Why South Korea?

I wrote this article as more of a “letter to myself” – type of a thing back in 2019. Obviously, the COVID-19 pandemic threw a curve ball at my plans to move abroad. Nevertheless, I wanted to publish this post because my reasons for moving to South Korea will hold true, whether I accomplish this in 2020 or later.

As some of you may know, I wasn’t born in the U.S. of A. But ever since I was a little kid, my dream was to live in the U.S. Because of that, I knew I had to get busy learning English from an early age.

When you’re a kid from Moldova, you equate in-demand foreign languages to opportunities. Think about it. When Americans meet people from other countries, they’re often surprised by how many foreign languages those people speak. Well, for people who were born in a poor country like Moldova, learning languages was a necessity if you wanted a better life.

  • Want high quality university education? You’ll probably need to study in a foreign country, which means you’ll need to learn a foreign language.
  • Want to apply to college abroad? You’ll need to prove your language proficiency with tests like TOEFL/IELTS (for English) or DELF/DALF (for French).
  • Want a better job? Knowing a foreign language like English or French might help you get promoted.

You see where I’m going with this? This is a reality in many developing countries.

Call me an idealist, but I view teaching English abroad as a way to give back to the international community. I was very privileged to have some amazing English teachers along the way, so I hope to pass down that knowledge to other people in the world.

But why, of all places, did I decide to move to South Korea to teach English? I wanted to outline a few of my personal reasons in this blog post. Besides actually wanting to teach and help students become better English speakers and writers, there are some additional perks of teaching in South Korea specifically.

  • A culture that fascinates me: its lifestyle, food, traditions, Taekwon-Do, and so on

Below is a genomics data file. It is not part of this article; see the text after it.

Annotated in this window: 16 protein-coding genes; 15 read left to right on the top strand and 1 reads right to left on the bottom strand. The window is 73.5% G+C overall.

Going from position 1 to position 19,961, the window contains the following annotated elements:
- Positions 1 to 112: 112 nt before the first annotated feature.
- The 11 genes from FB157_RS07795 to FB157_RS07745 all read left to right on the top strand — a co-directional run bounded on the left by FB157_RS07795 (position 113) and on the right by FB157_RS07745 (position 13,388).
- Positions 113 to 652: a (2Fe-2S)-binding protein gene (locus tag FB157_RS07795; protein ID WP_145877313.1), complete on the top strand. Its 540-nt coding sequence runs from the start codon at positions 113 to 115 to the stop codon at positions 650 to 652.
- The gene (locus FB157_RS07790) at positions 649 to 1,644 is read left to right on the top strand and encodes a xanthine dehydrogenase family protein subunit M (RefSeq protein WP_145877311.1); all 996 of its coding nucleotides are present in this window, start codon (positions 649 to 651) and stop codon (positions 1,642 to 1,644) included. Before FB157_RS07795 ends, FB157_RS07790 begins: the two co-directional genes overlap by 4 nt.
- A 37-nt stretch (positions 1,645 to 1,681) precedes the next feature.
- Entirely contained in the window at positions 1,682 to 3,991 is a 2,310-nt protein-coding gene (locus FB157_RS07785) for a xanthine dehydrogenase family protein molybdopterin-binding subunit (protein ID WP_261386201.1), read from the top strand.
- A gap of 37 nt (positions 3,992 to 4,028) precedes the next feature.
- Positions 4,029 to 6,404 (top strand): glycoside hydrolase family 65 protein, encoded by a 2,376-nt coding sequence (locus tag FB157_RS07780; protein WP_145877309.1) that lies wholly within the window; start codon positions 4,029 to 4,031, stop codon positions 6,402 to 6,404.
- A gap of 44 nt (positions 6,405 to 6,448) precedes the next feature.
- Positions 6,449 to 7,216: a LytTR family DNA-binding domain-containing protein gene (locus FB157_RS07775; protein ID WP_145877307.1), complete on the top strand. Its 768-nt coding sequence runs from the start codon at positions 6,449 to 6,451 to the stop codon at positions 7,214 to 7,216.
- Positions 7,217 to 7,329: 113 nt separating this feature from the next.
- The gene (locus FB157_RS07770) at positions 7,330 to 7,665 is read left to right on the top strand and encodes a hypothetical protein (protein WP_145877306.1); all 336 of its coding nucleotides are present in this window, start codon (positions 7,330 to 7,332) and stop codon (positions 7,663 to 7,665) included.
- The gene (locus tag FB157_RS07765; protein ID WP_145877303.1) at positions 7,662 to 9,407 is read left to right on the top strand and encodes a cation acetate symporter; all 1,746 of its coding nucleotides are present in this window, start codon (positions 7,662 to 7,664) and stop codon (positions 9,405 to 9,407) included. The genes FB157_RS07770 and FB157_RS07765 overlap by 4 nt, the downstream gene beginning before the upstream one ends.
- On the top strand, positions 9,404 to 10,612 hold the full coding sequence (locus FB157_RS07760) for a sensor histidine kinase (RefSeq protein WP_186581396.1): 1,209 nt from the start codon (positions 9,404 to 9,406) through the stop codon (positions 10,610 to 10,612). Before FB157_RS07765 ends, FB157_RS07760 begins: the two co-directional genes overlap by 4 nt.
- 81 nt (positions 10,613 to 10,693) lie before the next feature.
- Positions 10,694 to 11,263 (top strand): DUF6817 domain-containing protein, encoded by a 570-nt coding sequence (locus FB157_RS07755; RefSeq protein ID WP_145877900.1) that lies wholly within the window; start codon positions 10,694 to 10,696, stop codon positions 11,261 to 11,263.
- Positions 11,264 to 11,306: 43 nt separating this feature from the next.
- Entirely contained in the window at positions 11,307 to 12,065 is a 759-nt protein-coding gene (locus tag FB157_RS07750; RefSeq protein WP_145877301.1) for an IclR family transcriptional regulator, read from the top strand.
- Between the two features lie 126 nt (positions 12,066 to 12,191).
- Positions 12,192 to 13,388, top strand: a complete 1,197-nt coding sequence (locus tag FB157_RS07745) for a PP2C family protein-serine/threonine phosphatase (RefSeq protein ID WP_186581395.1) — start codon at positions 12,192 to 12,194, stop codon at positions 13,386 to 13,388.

• Great regional location: I can travel to Japan, China, Australia and many other places in the region easily
  • Money: saving around $1,000 or more after expenses. This will allow me to live abroad for an extended period of time – which I always wanted – and not break the bank.
  • You typically work as an assistant teacher, not the main teacher (which to me translates to less stress at work, or so I hope :))
  • Health insurance from school
  • Special teacher visa: this allows you to stay in the country extensively and have employer-sponsored benefits like days off and health insurance. If you want to teach English in some European or South American countries, you can only do it under the table (I’m not about that life) because you’re just a tourist in that country.
  • Convenience (for example: public transportation, good internet without censorship): this is something that might not be as easily available if I teach English in a developing country as a Peace Corps volunteer, for example.
  • Aligns with my projects: language learning business (Lingo Junkie) and my future nonprofit (Path2CollegeUSA). Being an English teacher brings me closer to those target populations/demographics/markets
  • Extra time to pursue my online projects: the time commitment of the job is not as high as my current job in analytics
  • Tax benefit: Foreign Earned Income Exclusion (click here for more info)
  • Foreign Service Officer (FSO) work in the future: being abroad for an extended period of time allows me to explore regions of the world before I’ll have to commit to them in the future as an FSO
  • In line with potential grad school plans and Fulbright

Final thought: I plan to stay in South Korea for a year. We’ll see where I move after that.

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